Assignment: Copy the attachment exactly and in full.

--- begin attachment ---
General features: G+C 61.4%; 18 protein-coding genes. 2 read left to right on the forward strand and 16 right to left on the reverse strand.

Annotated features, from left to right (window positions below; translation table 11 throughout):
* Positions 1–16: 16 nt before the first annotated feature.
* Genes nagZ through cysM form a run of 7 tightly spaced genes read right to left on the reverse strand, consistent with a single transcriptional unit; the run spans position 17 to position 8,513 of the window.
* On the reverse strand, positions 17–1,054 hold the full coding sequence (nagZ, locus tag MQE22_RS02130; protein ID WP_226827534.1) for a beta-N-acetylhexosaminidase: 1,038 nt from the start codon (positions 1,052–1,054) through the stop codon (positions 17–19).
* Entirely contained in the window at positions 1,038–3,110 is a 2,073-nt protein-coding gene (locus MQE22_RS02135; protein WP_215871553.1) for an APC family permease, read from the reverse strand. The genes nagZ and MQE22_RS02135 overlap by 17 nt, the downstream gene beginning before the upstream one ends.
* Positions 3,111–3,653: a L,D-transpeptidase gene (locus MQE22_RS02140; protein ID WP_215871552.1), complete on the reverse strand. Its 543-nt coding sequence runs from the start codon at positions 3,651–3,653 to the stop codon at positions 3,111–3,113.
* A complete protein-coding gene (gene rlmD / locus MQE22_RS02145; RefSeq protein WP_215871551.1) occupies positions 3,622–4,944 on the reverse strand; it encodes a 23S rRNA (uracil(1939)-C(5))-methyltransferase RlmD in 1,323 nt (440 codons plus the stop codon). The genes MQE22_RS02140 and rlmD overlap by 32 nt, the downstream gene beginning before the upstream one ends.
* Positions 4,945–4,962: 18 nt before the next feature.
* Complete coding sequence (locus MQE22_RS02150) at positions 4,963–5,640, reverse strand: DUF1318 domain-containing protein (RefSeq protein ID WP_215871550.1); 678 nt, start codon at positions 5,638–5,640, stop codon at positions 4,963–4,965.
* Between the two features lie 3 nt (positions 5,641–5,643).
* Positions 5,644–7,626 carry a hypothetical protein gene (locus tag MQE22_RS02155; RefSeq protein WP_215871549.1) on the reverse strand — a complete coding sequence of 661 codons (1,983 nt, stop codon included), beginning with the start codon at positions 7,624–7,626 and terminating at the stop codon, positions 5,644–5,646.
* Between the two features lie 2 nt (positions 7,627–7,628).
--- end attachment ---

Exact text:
General features: G+C 61.4%; 18 protein-coding genes. 2 read left to right on the forward strand and 16 right to left on the reverse strand.

Annotated features, from left to right (window positions below; translation table 11 throughout):
* Positions 1–16: 16 nt before the first annotated feature.
* Genes nagZ through cysM form a run of 7 tightly spaced genes read right to left on the reverse strand, consistent with a single transcriptional unit; the run spans position 17 to position 8,513 of the window.
* On the reverse strand, positions 17–1,054 hold the full coding sequence (nagZ, locus tag MQE22_RS02130; protein ID WP_226827534.1) for a beta-N-acetylhexosaminidase: 1,038 nt from the start codon (positions 1,052–1,054) through the stop codon (positions 17–19).
* Entirely contained in the window at positions 1,038–3,110 is a 2,073-nt protein-coding gene (locus MQE22_RS02135; protein WP_215871553.1) for an APC family permease, read from the reverse strand. The genes nagZ and MQE22_RS02135 overlap by 17 nt, the downstream gene beginning before the upstream one ends.
* Positions 3,111–3,653: a L,D-transpeptidase gene (locus MQE22_RS02140; protein ID WP_215871552.1), complete on the reverse strand. Its 543-nt coding sequence runs from the start codon at positions 3,651–3,653 to the stop codon at positions 3,111–3,113.
* A complete protein-coding gene (gene rlmD / locus MQE22_RS02145; RefSeq protein WP_215871551.1) occupies positions 3,622–4,944 on the reverse strand; it encodes a 23S rRNA (uracil(1939)-C(5))-methyltransferase RlmD in 1,323 nt (440 codons plus the stop codon). The genes MQE22_RS02140 and rlmD overlap by 32 nt, the downstream gene beginning before the upstream one ends.
* Positions 4,945–4,962: 18 nt before the next feature.
* Complete coding sequence (locus MQE22_RS02150) at positions 4,963–5,640, reverse strand: DUF1318 domain-containing protein (RefSeq protein ID WP_215871550.1); 678 nt, start codon at positions 5,638–5,640, stop codon at positions 4,963–4,965.
* Between the two features lie 3 nt (positions 5,641–5,643).
* Positions 5,644–7,626 carry a hypothetical protein gene (locus tag MQE22_RS02155; RefSeq protein WP_215871549.1) on the reverse strand — a complete coding sequence of 661 codons (1,983 nt, stop codon included), beginning with the start codon at positions 7,624–7,626 and terminating at the stop codon, positions 5,644–5,646.
* Between the two features lie 2 nt (positions 7,627–7,628).